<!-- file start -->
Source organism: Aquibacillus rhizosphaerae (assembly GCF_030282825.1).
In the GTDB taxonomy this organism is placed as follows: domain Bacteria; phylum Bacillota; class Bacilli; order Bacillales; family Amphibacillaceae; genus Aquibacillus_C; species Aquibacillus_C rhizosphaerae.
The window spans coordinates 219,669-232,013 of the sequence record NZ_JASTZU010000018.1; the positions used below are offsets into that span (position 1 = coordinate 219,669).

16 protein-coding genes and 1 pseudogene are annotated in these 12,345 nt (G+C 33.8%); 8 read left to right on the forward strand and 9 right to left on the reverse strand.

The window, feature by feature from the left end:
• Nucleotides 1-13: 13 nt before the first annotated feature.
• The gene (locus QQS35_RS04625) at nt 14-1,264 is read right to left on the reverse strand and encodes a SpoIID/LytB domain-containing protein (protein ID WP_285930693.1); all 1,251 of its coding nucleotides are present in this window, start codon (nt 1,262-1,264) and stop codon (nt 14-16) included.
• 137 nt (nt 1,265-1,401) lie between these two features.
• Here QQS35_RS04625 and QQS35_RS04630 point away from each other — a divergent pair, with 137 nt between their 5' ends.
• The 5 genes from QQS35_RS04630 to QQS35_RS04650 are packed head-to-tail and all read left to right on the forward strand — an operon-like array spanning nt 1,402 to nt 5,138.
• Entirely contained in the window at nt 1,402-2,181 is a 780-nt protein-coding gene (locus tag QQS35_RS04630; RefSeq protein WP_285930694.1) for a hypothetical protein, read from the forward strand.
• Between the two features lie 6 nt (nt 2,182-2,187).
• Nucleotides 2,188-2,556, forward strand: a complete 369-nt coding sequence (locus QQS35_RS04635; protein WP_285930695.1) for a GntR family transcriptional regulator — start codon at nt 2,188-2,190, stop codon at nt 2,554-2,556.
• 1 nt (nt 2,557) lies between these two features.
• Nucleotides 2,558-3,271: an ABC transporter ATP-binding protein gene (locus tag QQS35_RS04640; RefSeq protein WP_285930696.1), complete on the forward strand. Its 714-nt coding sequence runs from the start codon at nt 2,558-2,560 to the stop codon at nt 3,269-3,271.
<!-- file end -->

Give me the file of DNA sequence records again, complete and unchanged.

Source organism: Aquibacillus rhizosphaerae (assembly GCF_030282825.1).
In the GTDB taxonomy this organism is placed as follows: domain Bacteria; phylum Bacillota; class Bacilli; order Bacillales; family Amphibacillaceae; genus Aquibacillus_C; species Aquibacillus_C rhizosphaerae.
The window spans coordinates 219,669-232,013 of the sequence record NZ_JASTZU010000018.1; the positions used below are offsets into that span (position 1 = coordinate 219,669).

16 protein-coding genes and 1 pseudogene are annotated in these 12,345 nt (G+C 33.8%); 8 read left to right on the forward strand and 9 right to left on the reverse strand.

The window, feature by feature from the left end:
• Nucleotides 1-13: 13 nt before the first annotated feature.
• The gene (locus QQS35_RS04625) at nt 14-1,264 is read right to left on the reverse strand and encodes a SpoIID/LytB domain-containing protein (protein ID WP_285930693.1); all 1,251 of its coding nucleotides are present in this window, start codon (nt 1,262-1,264) and stop codon (nt 14-16) included.
• 137 nt (nt 1,265-1,401) lie between these two features.
• Here QQS35_RS04625 and QQS35_RS04630 point away from each other — a divergent pair, with 137 nt between their 5' ends.
• The 5 genes from QQS35_RS04630 to QQS35_RS04650 are packed head-to-tail and all read left to right on the forward strand — an operon-like array spanning nt 1,402 to nt 5,138.
• Entirely contained in the window at nt 1,402-2,181 is a 780-nt protein-coding gene (locus tag QQS35_RS04630; RefSeq protein WP_285930694.1) for a hypothetical protein, read from the forward strand.
• Between the two features lie 6 nt (nt 2,182-2,187).
• Nucleotides 2,188-2,556, forward strand: a complete 369-nt coding sequence (locus QQS35_RS04635; protein WP_285930695.1) for a GntR family transcriptional regulator — start codon at nt 2,188-2,190, stop codon at nt 2,554-2,556.
• 1 nt (nt 2,557) lies between these two features.
• Nucleotides 2,558-3,271: an ABC transporter ATP-binding protein gene (locus tag QQS35_RS04640; RefSeq protein WP_285930696.1), complete on the forward strand. Its 714-nt coding sequence runs from the start codon at nt 2,558-2,560 to the stop codon at nt 3,269-3,271.